BCO125 BUSINESS LAW Case Study 2 Task brief & rubrics

BCO125 BUSINESS LAW Case Study 2 Task brief & rubrics

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CASE STUDY COMMENTARY

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 Individual written task in Harvard style format, cover page, table of contents, blocked text and reference list.

 The student must build a coherent discussion or argument in essay format, analyzing theories and models. Ethical theories, legal cases and case studies

may be referred to when providing examples. Cite all sources.

 Students must write in complete sentences and develop paragraphs. No bullet points are allowed. Provide spacing between the sentences.

 Prepare and Introduction, Body, and Conclusion paragraphs.

 Sources must be used, identified, and properly cited.

 Format: PDF submitted through Turnitin

 The answers should analyse the following based on the case study provided with this task below the Rubrics:

1. Identify and explain the relevant parties in this case study? 2. Identify and explain in order the ethical issues related to each party involved in this case study? Cite your sources. 3. What ethical theories can each party use to support their behavior or decisions? Cite your sources. 4. Identify and discuss the points of law raised in the case? Cite your sources. 5. Identify and explain an additional case that supports or differentiates this case/situation.

 

Submission: Week 10 – Via Moodle by Sunday, 18 April 2021 before 23:59.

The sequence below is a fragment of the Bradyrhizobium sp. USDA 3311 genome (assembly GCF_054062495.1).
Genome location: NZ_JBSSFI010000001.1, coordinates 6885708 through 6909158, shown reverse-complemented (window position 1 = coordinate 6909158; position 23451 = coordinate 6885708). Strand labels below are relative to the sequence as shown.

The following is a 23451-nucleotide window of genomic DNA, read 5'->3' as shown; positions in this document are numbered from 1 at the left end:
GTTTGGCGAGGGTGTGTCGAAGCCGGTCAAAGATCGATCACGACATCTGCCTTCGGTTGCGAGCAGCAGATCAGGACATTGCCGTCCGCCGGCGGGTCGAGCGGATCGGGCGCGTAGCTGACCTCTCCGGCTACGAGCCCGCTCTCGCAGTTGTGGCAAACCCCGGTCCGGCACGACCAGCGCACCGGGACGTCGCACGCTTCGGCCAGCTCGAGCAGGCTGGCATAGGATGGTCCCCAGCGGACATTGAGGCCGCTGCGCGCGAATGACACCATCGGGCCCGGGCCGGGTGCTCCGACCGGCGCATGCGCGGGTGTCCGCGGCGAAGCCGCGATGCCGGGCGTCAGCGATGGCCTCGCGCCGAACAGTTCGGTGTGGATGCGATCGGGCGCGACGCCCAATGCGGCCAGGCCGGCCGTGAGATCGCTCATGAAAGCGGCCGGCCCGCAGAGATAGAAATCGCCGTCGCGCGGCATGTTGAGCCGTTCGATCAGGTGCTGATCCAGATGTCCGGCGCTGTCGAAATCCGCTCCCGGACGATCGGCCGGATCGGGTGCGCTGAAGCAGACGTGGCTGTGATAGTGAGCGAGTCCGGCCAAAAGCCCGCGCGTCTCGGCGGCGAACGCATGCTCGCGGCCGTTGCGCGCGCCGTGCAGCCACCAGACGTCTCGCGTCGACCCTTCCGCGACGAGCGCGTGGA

• Wordcount: 800 to 1000

• Cover, Table of Contents, References and Appendix are excluded of the total word count.

• Font: Arial 11 pts.

• Text alignment: Justified.

• The in-text References and the Bibliography must be in Harvard’s citation style.

Weight: This task is worth 15% of your overall grade for this subject.

Outcomes: This task assesses the following learning outcomes:

– LO1: understand the role of ethics in a business. – LO2: identify ethical issues in the decision-making process. – LO3: identify and analyze the available ethical theories to support a business decision.

 

 

Rubrics

 

Exceptional 90-100

Good 80-89

Fair 70-79

Marginal fail 60-69

Identification of main

Issues/Problems

25%

Identifies and demonstrates a sophisticated understanding of the main issues / problems in the case study

Identifies and demonstrates an accomplished understanding of most of the issues/problems.

Identifies and demonstrates acceptable understanding of some of the issues/problems in the case study

Does not identify or demonstrate an acceptable understanding of the issues/problems in the case study

Analysis and Evaluation of

Issues / Problems

25%

 

Presents an insightful and thorough analysis of all identified issues/problems

Presents a thorough analysis of most of the issues identified.

Presents a superficial analysis of some of the identified issues.

Presents an incomplete analysis of the identified issues.

Development of Ideas

and Opinions

25%

Supports diagnosis and opinions with strong arguments and well- documented evidence; presents a balanced and critical view; interpretation is both reasonable and objective.

Supports diagnosis and opinions with limited reasoning and evidence; presents a somewhat one-sided argument; demonstrates little engagement with ideas presented

Little action suggested and/or inappropriate solutions proposed to the issues in the case study.

No action suggested and/or inappropriate solutions proposed to the issues in the case study